if (How.ID_OR_NAME.equals(how)) {
        this.using = field.getName();
      } else {
        this.using = childOf.using();
    }
    if (!parentCandidates.containsKey(childOf.fieldName())) {
      throw new NoSuchElementException("No parents with the field name '" + childOf.fieldName()
        + "' were located. Unable to locate element with: " + how + " using: " + using);
    }
    this.parentCandidates = parentCandidates.get(childOf.fieldName());
  }
  @Override
  public WebElement findElement() {
    NoSuchElementException finalException = null;
    for (final WebElement candidate : parentCandidates) {
      try {
        final WebElement e = candidate.findElement(buildBy());
        e.isDisplayed();
        return e;
      } catch (final NoSuchElementException nsee) {
        finalException = nsee;
      }
    }
    throw finalException;
  }
  @Override
  public List<WebElement> findElements() {
    for (final WebElement candidate : parentCandidates) {
      final List<WebElement> elements = candidate.findElements(buildBy());
      if (elements.size() > 0) {
        return elements;
      }
    }
    return Collections.emptyList();
  }

  private By buildBy() {
    //Implementation basically same as Annotations#buildByFromLongFindBy from Selenium code
    //Not showing here to shorten post
  }
}

And with that we need to update our PageFactory. This is long and uncommented, but again should be up on github soon.

public class CustomPageFactory {
  public static void initElements(final WebDriver driver, final Object page) {
    final Map<String, List<WebElement>> locatedFields = initElements(new CustomElementLocatorFactory(driver), page);
    initElements(new ChildElementLocatorFactory(locatedFields), page);
  }
  public static void initElements(final ChildElementLocatorFactory factory, final Object page) {
    PageFactory.initElements(new DefaultFieldDecorator(factory), page);
  }
  public static Map<String, List<WebElement>> initElements(final CustomElementLocatorFactory factory, final Object page) {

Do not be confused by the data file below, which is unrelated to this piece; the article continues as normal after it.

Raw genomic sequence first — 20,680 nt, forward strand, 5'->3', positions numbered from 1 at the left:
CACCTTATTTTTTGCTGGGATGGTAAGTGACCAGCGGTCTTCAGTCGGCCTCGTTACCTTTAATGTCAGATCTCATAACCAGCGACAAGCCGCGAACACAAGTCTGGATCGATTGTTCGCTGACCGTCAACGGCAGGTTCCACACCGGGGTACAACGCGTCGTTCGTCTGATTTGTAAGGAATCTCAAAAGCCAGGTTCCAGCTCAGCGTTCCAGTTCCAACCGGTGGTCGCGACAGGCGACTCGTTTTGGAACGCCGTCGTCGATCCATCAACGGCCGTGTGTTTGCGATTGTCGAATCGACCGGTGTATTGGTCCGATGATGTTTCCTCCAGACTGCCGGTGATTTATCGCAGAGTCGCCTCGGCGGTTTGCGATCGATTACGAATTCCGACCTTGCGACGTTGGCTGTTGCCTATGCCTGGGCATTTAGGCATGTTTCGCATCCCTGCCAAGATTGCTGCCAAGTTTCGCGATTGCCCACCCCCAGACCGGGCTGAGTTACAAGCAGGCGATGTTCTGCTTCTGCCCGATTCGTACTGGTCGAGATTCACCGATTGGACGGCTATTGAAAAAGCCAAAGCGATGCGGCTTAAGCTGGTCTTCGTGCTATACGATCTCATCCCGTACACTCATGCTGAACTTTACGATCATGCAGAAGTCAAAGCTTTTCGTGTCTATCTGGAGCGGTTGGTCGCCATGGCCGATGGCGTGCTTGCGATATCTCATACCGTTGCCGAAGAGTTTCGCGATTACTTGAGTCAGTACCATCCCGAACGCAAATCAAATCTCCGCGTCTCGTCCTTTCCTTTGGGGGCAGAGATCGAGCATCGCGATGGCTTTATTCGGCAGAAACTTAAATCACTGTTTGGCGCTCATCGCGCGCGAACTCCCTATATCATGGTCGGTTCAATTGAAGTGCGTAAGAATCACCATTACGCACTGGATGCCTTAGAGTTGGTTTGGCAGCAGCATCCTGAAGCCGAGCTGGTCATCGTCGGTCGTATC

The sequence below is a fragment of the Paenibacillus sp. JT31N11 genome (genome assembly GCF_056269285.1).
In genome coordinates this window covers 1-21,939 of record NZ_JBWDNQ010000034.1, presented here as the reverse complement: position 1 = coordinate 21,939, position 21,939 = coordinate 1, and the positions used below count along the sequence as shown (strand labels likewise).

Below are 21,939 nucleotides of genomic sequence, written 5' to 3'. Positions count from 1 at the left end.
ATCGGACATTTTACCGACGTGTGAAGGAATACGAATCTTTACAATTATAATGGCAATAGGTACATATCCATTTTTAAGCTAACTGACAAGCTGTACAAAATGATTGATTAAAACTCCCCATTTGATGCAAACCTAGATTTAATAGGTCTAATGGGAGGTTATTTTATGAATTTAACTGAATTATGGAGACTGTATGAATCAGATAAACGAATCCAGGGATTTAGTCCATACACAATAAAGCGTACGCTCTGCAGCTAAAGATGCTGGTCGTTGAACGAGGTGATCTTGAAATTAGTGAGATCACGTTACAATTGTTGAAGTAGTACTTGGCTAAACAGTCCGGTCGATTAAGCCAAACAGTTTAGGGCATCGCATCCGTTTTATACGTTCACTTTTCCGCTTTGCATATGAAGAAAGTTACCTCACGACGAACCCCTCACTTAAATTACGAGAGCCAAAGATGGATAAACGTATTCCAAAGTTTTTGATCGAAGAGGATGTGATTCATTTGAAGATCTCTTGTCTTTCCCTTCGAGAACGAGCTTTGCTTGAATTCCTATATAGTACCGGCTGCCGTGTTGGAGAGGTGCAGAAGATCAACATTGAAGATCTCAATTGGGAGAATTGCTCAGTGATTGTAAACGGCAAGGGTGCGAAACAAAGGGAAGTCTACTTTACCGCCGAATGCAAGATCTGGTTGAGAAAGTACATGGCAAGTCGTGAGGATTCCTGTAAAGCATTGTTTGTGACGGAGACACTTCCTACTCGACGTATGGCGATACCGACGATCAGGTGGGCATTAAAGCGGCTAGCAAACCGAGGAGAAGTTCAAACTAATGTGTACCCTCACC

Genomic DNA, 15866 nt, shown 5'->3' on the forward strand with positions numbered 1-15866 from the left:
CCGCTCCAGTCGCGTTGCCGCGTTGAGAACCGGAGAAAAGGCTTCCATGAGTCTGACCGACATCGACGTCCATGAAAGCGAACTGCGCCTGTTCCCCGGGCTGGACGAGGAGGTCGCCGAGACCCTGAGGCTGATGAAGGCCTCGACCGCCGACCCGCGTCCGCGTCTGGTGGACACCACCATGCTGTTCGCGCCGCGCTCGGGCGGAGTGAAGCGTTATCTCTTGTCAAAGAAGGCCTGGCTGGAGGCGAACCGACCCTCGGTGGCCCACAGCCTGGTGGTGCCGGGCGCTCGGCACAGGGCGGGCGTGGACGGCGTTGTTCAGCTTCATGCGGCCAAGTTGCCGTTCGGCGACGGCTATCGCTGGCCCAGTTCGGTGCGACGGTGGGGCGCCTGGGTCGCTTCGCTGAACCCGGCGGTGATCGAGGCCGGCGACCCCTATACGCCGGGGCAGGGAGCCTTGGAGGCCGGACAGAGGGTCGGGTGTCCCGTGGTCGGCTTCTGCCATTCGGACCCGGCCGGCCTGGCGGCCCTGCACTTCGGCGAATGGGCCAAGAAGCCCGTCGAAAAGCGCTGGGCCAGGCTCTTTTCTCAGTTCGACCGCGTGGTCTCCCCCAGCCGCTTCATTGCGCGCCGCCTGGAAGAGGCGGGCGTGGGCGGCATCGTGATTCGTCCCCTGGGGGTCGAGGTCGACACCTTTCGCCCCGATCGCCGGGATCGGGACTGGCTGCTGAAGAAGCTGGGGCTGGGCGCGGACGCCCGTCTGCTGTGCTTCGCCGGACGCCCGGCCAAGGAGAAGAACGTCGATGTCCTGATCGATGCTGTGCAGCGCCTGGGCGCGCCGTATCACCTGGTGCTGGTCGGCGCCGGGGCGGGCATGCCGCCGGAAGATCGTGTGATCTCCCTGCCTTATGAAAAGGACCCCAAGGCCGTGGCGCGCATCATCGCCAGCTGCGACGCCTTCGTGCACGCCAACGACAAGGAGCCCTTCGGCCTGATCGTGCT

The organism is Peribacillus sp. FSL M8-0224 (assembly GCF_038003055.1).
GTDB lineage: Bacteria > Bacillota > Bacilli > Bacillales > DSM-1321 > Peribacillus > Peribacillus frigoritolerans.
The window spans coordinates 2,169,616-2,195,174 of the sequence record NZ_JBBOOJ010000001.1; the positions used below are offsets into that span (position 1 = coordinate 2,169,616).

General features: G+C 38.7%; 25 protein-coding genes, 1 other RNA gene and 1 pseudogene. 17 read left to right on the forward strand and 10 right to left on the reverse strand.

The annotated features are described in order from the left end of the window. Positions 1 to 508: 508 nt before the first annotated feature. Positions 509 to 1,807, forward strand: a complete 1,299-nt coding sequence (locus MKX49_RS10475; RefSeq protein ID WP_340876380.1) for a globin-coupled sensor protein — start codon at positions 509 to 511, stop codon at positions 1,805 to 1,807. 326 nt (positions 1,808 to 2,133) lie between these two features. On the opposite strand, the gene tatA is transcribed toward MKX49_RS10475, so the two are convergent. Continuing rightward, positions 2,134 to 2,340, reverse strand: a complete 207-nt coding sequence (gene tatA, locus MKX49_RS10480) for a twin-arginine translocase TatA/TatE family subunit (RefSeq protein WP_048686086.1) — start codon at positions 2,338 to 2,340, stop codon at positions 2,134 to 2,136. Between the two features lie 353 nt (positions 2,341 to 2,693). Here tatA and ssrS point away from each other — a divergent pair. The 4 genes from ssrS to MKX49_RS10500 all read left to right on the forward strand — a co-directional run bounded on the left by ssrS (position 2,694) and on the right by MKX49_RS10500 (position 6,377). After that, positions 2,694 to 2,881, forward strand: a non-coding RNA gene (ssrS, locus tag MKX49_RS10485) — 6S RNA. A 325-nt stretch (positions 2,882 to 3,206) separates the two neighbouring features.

return initElements(new CustomFieldDecorator(factory), page);
  }
  public static Map<String, List<WebElement>> initElements(final CustomFieldDecorator decorator, final Object page) {
    Map<String, List<WebElement>> locatedFields = new HashMap<>();
    Class<?> proxyIn = page.getClass();
    while (proxyIn != Object.class) {
      locatedFields = mergeValues(locatedFields, proxyFields(decorator, page, proxyIn));
      proxyIn = proxyIn.getSuperclass();
    }
    return locatedFields;
  }
  private static Map<String, List<WebElement>> mergeValues(final Map<String, List<WebElement>> foundInSubclasses,
    final Map<String, List<WebElement>> currentlyLocated) {
    if (foundInSubclasses.entrySet().size() == 0) {
      return currentlyLocated;
    }
    for (final Map.Entry<String, List<WebElement>> entry : foundInSubclasses.entrySet()) {
      if (currentlyLocated.containsKey(entry.getKey())) {
        final List<WebElement> locatedInSubclasses = entry.getValue();
        final List<WebElement> justFound = currentlyLocated.get(entry.getKey());
        locatedInSubclasses.addAll(justFound);
      } else {
        entry.setValue(currentlyLocated.get(entry.getKey()));
      }
    }
    return foundInSubclasses;
  }

  private static Map<String, List<WebElement>> proxyFields(final FieldDecorator decorator, final Object page, final Class<?> proxyIn) {
    final Map<String, List<WebElement>> locatedFields = new HashMap<>();
    final Field[] fields = proxyIn.getDeclaredFields();
    for (final Field field : fields) {
      final Object value = decorator.decorate(page.getClass().getClassLoader(), field);
      if (value != null) {